The Artist of DisappearanceBook |
Weak vessels can’t carry strong ideas.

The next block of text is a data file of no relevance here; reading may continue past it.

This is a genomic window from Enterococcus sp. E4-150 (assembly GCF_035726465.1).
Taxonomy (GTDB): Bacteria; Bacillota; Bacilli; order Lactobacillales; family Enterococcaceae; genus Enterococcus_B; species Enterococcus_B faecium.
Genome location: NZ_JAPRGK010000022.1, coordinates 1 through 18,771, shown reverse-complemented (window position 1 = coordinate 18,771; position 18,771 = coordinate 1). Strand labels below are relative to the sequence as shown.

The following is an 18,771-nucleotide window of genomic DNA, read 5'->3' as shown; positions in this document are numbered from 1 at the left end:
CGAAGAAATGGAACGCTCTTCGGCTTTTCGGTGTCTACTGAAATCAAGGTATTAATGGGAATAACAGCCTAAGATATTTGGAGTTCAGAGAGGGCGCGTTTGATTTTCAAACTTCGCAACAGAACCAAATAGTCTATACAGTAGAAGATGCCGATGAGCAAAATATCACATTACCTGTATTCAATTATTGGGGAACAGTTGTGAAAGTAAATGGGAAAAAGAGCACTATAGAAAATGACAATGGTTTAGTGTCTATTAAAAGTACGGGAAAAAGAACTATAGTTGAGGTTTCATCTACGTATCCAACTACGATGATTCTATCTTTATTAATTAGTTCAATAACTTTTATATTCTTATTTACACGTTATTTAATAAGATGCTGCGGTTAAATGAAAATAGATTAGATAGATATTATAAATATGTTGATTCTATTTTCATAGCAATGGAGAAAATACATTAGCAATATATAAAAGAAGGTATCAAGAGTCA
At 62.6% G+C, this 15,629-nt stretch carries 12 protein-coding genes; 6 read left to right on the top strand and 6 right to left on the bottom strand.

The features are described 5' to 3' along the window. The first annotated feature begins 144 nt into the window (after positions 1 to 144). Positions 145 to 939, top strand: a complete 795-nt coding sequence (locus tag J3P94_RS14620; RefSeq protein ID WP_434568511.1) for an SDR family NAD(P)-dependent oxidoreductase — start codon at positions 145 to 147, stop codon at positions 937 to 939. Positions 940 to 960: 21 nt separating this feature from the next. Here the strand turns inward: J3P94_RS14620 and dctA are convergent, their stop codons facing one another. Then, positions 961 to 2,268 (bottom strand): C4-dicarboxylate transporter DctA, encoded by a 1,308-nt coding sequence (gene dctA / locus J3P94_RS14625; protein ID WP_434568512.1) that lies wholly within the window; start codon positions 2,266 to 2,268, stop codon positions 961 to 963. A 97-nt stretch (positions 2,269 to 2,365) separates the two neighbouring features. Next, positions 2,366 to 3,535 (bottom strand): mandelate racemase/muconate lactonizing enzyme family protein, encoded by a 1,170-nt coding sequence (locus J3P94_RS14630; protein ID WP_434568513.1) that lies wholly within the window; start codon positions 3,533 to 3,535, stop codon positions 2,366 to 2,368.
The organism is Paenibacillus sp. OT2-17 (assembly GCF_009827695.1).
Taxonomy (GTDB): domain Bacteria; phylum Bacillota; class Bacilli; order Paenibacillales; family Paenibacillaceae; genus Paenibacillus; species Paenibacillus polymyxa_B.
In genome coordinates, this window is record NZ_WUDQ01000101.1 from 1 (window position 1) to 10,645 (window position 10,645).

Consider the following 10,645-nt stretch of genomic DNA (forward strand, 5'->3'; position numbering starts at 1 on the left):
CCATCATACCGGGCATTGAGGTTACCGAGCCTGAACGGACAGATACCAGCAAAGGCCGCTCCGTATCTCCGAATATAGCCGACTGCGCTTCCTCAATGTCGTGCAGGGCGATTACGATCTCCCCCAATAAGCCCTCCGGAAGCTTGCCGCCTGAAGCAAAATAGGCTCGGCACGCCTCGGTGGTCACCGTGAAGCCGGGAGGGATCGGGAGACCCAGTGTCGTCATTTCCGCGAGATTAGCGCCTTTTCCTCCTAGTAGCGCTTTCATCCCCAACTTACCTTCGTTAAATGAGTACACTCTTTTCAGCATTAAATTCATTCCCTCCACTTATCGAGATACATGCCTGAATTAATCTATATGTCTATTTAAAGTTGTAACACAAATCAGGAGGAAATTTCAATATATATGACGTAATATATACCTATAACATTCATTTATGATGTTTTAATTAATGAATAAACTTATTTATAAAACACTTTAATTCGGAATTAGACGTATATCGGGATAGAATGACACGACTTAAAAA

Preeminent Indian writer Anita Desai's collection of novellas, The Artist of Disappearance, coolly examines three lives lived out in the quiet desperation of small villages. The first novella tells of the dilemma faced by an unnamed civil servant when he's asked to go outside his social station and assist an old villager who has been left with a sprawling collection of disintegrating artifacts. In the second novella, chance brings Tara, a successful publisher, into contact with Prema, an acquaintance from school days. Through a friendly offer from Tara to translate a book by an obscure writer, Prema taps into the long-dormant egotism missing from the rest of her life and begins to lose sight of her task and herself. In the third novella, Ravi, a homeless recluse from a wealthy family left tragically orphaned, has fashioned a kind of private Garden of Eden on the abandoned grounds of his old home. When a visiting documentary film crew inadvertently discovers the site, their efforts to capture it on film threaten to destroy it. In each case, Desai's fragile protagonists find themselves in situations where their privately ordered lives are thrust up against a much harsher reality. The personal and historical past—how to preserve it, if it's worth preserving—casts a long shadow, but while Desai is a marvelous writer and observer, her characters are unfortunately too passive, or simply not developed enough to carry the weight of her ideas.